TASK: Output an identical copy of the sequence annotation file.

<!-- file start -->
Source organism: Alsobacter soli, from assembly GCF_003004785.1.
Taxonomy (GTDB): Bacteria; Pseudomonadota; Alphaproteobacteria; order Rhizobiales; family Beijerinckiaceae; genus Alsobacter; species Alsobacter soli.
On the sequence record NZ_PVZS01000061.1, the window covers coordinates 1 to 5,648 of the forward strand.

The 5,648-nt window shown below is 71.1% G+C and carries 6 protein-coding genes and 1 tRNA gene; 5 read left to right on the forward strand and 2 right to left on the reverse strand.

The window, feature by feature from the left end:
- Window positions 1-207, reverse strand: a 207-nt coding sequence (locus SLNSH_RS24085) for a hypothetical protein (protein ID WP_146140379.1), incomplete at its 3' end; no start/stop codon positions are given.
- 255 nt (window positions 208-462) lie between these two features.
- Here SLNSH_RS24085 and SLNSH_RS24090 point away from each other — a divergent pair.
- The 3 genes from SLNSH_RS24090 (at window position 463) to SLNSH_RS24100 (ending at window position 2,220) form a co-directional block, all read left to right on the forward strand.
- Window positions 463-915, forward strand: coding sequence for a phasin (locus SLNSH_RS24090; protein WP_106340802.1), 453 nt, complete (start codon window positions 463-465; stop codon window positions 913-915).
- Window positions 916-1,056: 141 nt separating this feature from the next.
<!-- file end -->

Source organism: Alsobacter soli, from assembly GCF_003004785.1.
Taxonomy (GTDB): Bacteria; Pseudomonadota; Alphaproteobacteria; order Rhizobiales; family Beijerinckiaceae; genus Alsobacter; species Alsobacter soli.
On the sequence record NZ_PVZS01000061.1, the window covers coordinates 1 to 5,648 of the forward strand.

The 5,648-nt window shown below is 71.1% G+C and carries 6 protein-coding genes and 1 tRNA gene; 5 read left to right on the forward strand and 2 right to left on the reverse strand.

The window, feature by feature from the left end:
- Window positions 1-207, reverse strand: a 207-nt coding sequence (locus SLNSH_RS24085) for a hypothetical protein (protein ID WP_146140379.1), incomplete at its 3' end; no start/stop codon positions are given.
- 255 nt (window positions 208-462) lie between these two features.
- Here SLNSH_RS24085 and SLNSH_RS24090 point away from each other — a divergent pair.
- The 3 genes from SLNSH_RS24090 (at window position 463) to SLNSH_RS24100 (ending at window position 2,220) form a co-directional block, all read left to right on the forward strand.
- Window positions 463-915, forward strand: coding sequence for a phasin (locus SLNSH_RS24090; protein WP_106340802.1), 453 nt, complete (start codon window positions 463-465; stop codon window positions 913-915).
- Window positions 916-1,056: 141 nt separating this feature from the next.